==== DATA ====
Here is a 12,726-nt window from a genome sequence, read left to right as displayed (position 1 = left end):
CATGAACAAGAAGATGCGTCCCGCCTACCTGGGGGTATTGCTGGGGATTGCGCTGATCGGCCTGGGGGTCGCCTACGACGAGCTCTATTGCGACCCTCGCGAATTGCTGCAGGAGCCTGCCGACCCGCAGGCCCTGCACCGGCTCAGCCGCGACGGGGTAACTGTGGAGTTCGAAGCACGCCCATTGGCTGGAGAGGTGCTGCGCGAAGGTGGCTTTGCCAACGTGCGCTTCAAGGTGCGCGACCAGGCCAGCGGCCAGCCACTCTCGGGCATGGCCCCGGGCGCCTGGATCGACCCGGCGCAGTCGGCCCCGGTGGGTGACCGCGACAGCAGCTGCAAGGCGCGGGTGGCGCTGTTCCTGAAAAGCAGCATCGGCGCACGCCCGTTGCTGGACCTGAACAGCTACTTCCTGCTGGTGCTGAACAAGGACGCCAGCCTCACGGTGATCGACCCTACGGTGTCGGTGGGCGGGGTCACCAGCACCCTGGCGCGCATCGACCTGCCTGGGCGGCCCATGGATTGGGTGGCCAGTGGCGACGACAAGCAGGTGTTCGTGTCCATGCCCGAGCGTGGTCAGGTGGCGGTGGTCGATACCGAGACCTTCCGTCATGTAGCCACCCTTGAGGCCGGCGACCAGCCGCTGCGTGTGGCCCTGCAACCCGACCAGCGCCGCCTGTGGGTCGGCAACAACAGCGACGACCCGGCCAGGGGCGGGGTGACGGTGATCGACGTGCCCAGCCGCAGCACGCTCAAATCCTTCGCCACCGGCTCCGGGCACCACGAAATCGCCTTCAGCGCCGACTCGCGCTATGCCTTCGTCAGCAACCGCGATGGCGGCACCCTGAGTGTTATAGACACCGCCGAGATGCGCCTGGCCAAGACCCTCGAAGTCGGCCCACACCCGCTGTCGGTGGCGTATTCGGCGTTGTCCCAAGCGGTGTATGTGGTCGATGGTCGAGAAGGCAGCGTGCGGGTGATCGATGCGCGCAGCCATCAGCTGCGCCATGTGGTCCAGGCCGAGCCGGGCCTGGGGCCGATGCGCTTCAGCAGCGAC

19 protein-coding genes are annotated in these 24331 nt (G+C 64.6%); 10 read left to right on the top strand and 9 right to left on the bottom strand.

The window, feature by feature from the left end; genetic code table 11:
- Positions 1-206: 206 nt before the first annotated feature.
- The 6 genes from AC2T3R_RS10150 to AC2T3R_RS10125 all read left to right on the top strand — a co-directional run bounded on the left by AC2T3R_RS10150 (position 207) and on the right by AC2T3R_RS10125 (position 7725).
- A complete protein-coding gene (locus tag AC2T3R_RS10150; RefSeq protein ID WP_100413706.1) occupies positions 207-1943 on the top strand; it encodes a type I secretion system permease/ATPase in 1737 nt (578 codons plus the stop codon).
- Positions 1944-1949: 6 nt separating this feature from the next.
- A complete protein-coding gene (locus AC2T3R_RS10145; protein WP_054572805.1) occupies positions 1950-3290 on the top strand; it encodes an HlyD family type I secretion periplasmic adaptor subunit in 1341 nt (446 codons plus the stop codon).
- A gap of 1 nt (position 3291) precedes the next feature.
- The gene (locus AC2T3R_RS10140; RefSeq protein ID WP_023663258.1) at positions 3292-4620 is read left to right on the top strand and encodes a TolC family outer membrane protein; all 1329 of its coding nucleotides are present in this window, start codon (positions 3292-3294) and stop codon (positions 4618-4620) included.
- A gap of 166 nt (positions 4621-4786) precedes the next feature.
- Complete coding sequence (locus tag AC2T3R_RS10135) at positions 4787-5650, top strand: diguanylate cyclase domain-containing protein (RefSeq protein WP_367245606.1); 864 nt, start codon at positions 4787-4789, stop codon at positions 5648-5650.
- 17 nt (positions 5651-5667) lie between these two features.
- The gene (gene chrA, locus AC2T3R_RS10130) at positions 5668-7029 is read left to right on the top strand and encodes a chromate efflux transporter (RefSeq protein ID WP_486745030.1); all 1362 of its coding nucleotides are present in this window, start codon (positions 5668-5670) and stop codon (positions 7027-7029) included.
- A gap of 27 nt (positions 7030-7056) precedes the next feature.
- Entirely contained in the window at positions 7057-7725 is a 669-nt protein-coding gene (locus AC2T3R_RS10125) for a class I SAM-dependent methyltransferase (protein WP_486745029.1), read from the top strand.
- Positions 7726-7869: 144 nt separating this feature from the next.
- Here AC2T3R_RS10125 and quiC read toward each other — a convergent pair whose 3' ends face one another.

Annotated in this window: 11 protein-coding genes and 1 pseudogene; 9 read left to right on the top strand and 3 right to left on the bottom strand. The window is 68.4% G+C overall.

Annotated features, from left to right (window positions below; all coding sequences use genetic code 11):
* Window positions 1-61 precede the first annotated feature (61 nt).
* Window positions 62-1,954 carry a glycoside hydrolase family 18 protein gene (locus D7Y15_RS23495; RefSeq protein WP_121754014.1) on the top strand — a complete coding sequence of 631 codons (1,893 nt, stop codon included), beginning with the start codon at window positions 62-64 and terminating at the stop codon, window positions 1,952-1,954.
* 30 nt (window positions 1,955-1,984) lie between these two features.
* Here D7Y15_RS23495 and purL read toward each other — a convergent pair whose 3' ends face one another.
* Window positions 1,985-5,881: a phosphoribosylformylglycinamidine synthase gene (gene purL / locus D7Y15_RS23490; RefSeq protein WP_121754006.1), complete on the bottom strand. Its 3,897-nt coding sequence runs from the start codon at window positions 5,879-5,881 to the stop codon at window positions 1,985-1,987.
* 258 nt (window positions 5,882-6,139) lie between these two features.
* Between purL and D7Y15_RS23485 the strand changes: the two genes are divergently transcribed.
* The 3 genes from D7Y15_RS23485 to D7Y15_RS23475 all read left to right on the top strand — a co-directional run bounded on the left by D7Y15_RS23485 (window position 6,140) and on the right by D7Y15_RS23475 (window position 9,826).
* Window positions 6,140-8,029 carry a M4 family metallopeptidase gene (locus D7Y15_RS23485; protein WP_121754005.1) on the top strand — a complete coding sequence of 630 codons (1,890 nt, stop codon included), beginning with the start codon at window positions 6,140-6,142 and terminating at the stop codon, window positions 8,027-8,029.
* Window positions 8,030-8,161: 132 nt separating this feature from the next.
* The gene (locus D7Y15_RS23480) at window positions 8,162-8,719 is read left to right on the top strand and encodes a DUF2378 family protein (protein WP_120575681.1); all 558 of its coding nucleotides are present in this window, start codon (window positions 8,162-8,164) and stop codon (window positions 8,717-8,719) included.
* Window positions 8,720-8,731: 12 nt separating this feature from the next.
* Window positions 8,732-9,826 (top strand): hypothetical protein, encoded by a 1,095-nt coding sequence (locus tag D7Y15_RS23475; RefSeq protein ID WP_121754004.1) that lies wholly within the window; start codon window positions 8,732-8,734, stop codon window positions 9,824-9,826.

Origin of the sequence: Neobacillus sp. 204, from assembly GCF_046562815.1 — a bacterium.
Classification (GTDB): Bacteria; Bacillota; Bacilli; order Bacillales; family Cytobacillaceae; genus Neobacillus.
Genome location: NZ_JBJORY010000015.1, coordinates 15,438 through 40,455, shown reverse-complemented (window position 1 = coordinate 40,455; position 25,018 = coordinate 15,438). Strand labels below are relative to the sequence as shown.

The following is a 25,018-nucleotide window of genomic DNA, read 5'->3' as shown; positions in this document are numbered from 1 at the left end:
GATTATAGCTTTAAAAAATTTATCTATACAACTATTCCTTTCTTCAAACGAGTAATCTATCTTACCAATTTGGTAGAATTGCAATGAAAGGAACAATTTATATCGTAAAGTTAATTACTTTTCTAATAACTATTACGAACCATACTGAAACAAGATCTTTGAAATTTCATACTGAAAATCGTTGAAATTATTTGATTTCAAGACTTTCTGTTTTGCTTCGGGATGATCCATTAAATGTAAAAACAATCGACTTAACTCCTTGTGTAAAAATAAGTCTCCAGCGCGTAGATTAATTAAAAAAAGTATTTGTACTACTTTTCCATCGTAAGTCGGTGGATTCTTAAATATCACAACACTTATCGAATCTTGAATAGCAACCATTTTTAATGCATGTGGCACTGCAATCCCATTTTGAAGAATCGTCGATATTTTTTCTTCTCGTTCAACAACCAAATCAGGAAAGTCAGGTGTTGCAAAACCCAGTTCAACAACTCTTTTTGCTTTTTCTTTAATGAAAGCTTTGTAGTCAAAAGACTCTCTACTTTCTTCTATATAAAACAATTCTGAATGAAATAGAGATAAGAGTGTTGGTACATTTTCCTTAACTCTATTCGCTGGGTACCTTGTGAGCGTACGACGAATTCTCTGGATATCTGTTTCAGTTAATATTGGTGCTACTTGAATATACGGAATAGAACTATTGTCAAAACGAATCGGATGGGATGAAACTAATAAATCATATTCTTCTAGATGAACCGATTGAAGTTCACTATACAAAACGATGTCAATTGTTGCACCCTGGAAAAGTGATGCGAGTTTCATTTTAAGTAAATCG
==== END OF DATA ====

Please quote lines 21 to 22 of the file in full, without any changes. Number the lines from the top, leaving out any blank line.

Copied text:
Annotated features, from left to right (window positions below; all coding sequences use genetic code 11):
* Window positions 1-61 precede the first annotated feature (61 nt).